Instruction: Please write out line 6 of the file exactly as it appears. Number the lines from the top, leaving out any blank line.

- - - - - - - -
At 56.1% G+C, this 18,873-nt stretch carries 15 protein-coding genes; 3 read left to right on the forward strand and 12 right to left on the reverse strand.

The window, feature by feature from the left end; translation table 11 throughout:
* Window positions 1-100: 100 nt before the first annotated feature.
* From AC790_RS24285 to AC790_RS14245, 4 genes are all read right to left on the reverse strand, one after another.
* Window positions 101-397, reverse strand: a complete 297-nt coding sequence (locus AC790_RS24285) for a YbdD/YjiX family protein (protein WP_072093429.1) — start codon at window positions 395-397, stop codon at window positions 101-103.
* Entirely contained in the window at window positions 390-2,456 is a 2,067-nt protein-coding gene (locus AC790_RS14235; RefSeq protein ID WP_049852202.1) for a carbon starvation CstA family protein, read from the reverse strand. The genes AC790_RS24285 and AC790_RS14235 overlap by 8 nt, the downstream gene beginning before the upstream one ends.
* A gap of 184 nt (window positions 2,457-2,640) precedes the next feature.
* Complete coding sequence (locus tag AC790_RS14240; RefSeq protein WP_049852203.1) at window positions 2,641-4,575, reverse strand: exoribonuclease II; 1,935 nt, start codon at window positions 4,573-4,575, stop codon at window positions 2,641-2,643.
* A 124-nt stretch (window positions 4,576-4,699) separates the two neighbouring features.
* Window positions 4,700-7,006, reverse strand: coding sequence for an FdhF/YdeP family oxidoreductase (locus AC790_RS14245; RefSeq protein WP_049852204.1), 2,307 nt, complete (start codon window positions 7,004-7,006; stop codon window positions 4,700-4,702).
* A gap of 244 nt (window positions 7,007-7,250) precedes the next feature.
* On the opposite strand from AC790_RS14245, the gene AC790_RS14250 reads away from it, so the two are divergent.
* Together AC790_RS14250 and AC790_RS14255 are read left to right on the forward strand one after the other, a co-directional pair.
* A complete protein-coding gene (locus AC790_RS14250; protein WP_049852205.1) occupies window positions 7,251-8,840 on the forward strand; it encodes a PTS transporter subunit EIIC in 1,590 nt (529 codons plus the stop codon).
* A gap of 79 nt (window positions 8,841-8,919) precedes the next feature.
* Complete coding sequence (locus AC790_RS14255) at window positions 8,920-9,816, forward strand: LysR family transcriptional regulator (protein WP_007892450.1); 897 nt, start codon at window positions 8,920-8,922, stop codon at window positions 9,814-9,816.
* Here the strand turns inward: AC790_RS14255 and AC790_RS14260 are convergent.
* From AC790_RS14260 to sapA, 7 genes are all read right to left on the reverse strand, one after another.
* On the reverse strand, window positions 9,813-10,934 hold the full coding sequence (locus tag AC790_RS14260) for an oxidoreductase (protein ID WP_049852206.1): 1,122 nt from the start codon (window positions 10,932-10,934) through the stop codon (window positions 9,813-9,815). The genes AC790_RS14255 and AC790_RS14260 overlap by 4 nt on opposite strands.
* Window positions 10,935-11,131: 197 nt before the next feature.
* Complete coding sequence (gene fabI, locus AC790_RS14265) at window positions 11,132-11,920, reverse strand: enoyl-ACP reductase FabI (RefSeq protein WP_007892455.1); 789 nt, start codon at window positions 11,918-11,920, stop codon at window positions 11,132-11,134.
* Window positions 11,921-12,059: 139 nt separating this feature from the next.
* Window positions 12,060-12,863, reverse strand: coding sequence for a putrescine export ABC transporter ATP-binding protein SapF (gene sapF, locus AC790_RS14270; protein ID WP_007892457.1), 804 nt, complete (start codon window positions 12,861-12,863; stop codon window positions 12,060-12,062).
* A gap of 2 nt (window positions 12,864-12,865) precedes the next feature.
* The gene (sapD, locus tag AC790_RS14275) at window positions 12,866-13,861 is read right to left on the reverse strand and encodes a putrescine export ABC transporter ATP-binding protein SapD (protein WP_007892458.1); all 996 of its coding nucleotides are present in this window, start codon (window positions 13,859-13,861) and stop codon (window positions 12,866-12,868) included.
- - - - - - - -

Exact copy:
* Entirely contained in the window at window positions 390-2,456 is a 2,067-nt protein-coding gene (locus AC790_RS14235; RefSeq protein ID WP_049852202.1) for a carbon starvation CstA family protein, read from the reverse strand. The genes AC790_RS24285 and AC790_RS14235 overlap by 8 nt, the downstream gene beginning before the upstream one ends.